On Jan. 30, the world health organization declared Coronavirus a public health emergency of international concern after an emergency committee convened in Geneva.
The novel Coronavirus has plagued the nation with hysteria over the past several weeks, as world leaders and renowned scientists are trying to contain the mysterious infection that is spreading so rapidly.
I can very much understand the panic other Americans are experiencing at the moment, however, the majority of people are just not recognizing the health issue that already existed prior to this new outbreak.
For instance, according to the Centers for Disease Control and Prevention website, there have already been an estimated 10,000-25,000 deaths from the influenza virus in the U.S. this flu season.
Comparatively, the flu killed about 80,000 people in the 2017-2018 season total. In recent years, flu-related deaths have ranged from about 12,000 to 56,000.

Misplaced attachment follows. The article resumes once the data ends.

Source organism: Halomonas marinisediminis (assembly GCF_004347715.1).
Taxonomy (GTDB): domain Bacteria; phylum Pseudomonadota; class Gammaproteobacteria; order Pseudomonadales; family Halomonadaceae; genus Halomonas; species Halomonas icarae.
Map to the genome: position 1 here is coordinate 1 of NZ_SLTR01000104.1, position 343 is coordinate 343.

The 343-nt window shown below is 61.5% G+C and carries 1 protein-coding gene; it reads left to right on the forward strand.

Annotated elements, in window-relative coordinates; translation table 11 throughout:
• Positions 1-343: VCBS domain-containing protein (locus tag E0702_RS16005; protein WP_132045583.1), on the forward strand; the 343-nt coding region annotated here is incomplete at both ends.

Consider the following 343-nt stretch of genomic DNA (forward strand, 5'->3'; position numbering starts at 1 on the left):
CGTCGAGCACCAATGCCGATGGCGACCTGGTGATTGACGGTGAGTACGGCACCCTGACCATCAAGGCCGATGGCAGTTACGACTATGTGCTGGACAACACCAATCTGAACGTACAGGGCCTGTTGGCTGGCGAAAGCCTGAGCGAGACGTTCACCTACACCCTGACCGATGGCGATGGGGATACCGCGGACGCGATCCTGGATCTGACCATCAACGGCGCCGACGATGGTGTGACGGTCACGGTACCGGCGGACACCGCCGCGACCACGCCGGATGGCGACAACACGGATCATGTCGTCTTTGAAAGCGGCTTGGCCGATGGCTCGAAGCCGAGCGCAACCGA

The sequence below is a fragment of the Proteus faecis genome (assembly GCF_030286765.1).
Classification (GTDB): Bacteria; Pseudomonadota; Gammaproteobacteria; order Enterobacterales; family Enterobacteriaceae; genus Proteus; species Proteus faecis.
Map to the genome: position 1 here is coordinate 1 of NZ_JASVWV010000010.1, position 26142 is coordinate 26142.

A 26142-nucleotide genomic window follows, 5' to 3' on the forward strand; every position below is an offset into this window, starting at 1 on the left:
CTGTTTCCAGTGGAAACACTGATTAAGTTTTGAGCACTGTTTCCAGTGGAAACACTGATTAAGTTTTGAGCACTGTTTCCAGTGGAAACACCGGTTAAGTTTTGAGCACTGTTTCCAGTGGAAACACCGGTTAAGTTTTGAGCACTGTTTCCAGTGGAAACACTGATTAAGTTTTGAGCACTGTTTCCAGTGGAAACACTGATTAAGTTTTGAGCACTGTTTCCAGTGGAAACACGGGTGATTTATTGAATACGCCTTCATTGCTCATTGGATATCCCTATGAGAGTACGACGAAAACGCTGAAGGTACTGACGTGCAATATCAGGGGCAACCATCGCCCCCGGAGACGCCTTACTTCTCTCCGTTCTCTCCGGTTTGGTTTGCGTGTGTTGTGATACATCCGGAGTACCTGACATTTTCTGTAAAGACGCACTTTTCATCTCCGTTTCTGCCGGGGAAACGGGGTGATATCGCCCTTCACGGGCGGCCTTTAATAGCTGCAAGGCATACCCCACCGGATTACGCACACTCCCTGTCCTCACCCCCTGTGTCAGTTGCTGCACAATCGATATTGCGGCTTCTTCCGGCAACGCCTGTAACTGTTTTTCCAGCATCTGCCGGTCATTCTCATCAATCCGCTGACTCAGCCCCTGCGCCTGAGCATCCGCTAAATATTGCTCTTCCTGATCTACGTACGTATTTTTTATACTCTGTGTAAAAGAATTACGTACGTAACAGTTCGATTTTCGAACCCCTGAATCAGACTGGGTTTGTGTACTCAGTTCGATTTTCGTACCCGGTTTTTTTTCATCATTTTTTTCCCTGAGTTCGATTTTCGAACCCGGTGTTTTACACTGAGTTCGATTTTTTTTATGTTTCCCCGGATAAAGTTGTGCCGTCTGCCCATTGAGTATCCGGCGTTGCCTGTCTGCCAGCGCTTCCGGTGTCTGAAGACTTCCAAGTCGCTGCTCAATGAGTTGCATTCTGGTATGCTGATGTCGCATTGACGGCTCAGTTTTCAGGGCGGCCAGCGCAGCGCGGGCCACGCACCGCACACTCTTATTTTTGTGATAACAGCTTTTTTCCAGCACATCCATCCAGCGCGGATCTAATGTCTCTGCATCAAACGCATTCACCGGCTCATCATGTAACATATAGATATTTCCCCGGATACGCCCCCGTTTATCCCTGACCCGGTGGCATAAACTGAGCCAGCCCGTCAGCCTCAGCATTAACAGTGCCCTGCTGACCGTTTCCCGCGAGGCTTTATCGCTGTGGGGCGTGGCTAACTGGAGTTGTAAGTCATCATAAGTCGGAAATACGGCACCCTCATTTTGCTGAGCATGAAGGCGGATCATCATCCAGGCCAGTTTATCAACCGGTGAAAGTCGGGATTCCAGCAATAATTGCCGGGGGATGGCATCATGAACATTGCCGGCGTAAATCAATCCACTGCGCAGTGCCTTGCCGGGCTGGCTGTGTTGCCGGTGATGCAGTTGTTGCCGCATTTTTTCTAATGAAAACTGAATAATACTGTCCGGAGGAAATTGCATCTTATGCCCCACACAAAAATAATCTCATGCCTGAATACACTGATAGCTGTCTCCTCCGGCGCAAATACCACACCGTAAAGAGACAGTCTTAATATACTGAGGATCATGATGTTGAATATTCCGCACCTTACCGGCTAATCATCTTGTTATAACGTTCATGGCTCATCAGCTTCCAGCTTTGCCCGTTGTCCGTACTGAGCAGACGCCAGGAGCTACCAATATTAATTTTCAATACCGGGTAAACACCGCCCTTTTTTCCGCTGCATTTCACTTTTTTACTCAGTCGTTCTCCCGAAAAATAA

Currently, over 24,000 people have been infected with Coronavirus comparatively. Only 3% of those cases resulted in death due to the illness so far. There have presently been no deaths that have occurred in the U.S.
One may wonder why people are so much more terrified by the Coronavirus, when more deaths have occurred due to the common flu than a virus that has impacted only a select few in the country. Personally, I find it is because the virus is inflicting others at such a rapid rate, with little known about how to treat the infection once it starts.
But even a common flu shot is not completely preventative and was only reportedly 61% effective in children, who are among the groups the most susceptible to flu-related complications. This rate doesn’t tend to improve much year-to-year because each year there is a different strain of the virus.
Coronavirus has scared many people into believing that once it has spread more throughout the country, we will be doomed. However, much like with guarding against the common flu, if one avoids close contact with others who are known to show symptoms and take preventative measures to stay healthy, then all we can do is hope that the number of cases in the country will remain low.
Caitlin Gartley is a junior biology major from Hopatcong, New Jersey. She can be reached at firstname.lastname@example.org.